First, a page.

This all seems very orderly and nice, but in April 1912, there were also coal worker strikes and widespread fears about Socialism. The cost of food and fuel increased, the frequency of transportation decreased and some businesses had to shut down altogether. Locals had been hard hit by work stoppages but were accepting their fate with patience and calm. If anything, in the midst of a labor storm, The Times wrote that “good order has prevailed.” As the mine shutdown continued through the Easter holiday, newspapers wrote stories about fuel alternatives, among them burned trash, radium, and steam engines. Replacements for coal would “abate the smoke nuisance.”
And then there were the suffragettes. Women’s rights advocate Sylvia Pankhurst, in a letter to Guardian readers, asked Britons to consider the world’s view of how the country was treating its suffragettes. “What barbarians they will think us,” she wrote, for mistreating women “who are fighting to secure simple human justice.” British newspapers sought to bring context to the so-called barbarity, running stories about successful and not-so-successful attempts to establish women’s suffrage movements in other parts of the world. In Britain, suffragettes waged hunger strikes in prison and complained of dirty prison cells full of bugs and of being force fed against their own will. Some letters to the editor expressed delight at the thought of suffragettes being subjected to cockroach-infested living conditions. One letter to the editor of The Times went so far as to say that women should be abolished because their unreasonable, hypersensitive presence was a distraction. Lady Castlereagh, in another letter, countered that men could be just as crazy as women and that neither gender was complete without the other. Castlereagh wrote that women were in society, working and being many things to many people; there was no reason why they shouldn’t have the vote. Their pleas were debated in Parliament, with some ministers lamenting the barbarity to which Mrs. Pankhurst referred and the Home Secretary reminding ministers that there were shop owners with broken windows who might not think that women were being treated severely enough. Amid this political back and forth, a sanatorium opened in Manchester, but locals thought it would be bad for the community. Perhaps that sanatorium couldn’t have arrived at a better time.
The Titanic was said to be unsinkable and yet there were reports prior to its departure of other large ships sinking off the European coast. Insurance companies were nervous about what would become of them if one more big boat sank. The Titanic was a big boat and it was creating a lot of excitement in a Britain that was unsure of itself. The mammoth liner, which weighed 46,000 tons, featured “elaborate cafes and reception rooms,” Turkish baths, a gymnasium, massage machines, squash courts and private apartments with private promenades decorated in the Elizabethan style. The passenger list included 325 first class passengers, 300 second class passengers, and 750 third class passengers.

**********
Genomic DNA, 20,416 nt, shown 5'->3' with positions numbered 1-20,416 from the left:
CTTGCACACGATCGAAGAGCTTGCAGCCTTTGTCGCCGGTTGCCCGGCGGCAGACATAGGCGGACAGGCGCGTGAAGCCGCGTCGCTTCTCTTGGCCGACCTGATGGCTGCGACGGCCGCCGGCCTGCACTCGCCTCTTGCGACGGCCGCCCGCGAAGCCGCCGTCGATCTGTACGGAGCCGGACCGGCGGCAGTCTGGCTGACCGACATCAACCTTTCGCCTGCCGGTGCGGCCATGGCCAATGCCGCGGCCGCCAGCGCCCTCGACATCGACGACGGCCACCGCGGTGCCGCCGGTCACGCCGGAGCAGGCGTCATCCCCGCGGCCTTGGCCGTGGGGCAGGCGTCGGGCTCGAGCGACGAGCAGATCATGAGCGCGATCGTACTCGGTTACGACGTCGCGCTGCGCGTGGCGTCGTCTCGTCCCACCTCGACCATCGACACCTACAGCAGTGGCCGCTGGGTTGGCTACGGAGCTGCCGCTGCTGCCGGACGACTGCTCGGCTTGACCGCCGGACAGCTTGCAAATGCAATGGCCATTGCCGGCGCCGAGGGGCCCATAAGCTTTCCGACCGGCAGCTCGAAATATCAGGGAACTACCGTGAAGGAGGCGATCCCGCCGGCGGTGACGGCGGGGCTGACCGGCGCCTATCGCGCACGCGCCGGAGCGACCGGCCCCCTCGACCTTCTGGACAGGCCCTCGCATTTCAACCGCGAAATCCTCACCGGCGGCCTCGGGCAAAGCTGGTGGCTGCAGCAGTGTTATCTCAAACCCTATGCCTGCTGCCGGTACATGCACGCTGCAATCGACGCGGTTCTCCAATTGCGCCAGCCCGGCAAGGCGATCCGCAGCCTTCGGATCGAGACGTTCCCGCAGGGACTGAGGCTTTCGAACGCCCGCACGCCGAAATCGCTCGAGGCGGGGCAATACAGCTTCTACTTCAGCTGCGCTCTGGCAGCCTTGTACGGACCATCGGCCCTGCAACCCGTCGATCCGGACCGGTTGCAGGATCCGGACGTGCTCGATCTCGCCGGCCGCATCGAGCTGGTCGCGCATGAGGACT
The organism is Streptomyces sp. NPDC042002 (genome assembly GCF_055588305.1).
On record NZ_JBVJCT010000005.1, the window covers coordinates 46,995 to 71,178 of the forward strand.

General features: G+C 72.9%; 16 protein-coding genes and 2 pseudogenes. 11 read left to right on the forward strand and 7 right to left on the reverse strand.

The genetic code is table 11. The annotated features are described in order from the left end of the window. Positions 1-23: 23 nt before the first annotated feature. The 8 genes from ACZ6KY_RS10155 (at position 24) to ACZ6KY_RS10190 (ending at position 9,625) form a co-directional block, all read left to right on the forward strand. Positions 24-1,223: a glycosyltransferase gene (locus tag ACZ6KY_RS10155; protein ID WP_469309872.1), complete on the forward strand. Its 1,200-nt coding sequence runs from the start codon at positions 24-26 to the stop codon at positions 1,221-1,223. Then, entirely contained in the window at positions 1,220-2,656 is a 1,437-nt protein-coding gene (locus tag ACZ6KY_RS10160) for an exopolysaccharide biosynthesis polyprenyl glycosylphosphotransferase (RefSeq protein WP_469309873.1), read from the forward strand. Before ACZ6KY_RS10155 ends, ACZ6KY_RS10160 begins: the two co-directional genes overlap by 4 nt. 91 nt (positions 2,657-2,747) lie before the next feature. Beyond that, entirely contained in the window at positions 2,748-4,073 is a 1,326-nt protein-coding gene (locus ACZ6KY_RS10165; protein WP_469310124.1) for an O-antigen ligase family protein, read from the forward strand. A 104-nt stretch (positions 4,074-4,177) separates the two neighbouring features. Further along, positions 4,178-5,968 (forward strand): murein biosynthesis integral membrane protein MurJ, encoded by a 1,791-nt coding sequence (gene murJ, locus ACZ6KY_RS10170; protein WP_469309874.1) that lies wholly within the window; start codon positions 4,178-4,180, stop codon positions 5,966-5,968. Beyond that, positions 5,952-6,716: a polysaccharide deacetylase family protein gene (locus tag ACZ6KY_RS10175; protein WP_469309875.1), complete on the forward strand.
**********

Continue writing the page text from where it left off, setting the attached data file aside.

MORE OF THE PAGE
The weather was clear when the Titanic set sail on April 10, 1912 and the seas were reportedly calm. Five days later, however, a torrent of conflicting reports bombarded British newspaper readers. In The Guardian, on one page the liner was lost, on the next page the liner had had an accident, and on the page following that the newspaper said the ship had hit an iceberg in the middle of the night. In The Times, the newspaper acknowledged the “conflicting early reports,” but wrote that as the day wore on, there was the “bare possibility of the worst calamity in transatlantic annals.” A jumble of telegraphs and wire reports were juxtaposed in each newspaper on the first day of coverage, haphazardly in The Guardian, reflecting the confusion about what had transpired. As the tragedy unfolded, The Guardian railed against American amateur telegraph operators and falsified American news reports of the incident, while both papers put their own correspondents on the scene for survivor interviews. The Guardian, meanwhile, sought color in the local docks, turning to sailors for their yarns about what it was like to encounter rough weather and icebergs. Insurance underwriters were now faced with a catastrophe they were still trying to comprehend. Uncertainty prevailed as survivor numbers trickled in, families ran to White Star Lines offices to wait for word of their relatives. Survivors told tales of barely-clothed people who either went mad or froze to death in the night.
Reflecting on the Titanic disaster, The Guardian wrote, “the tragedy is full of the idea that any exaggerated sense of great power is the inevitable prelude to disaster.” The newspaper might have had Britain in mind when it wrote those very words.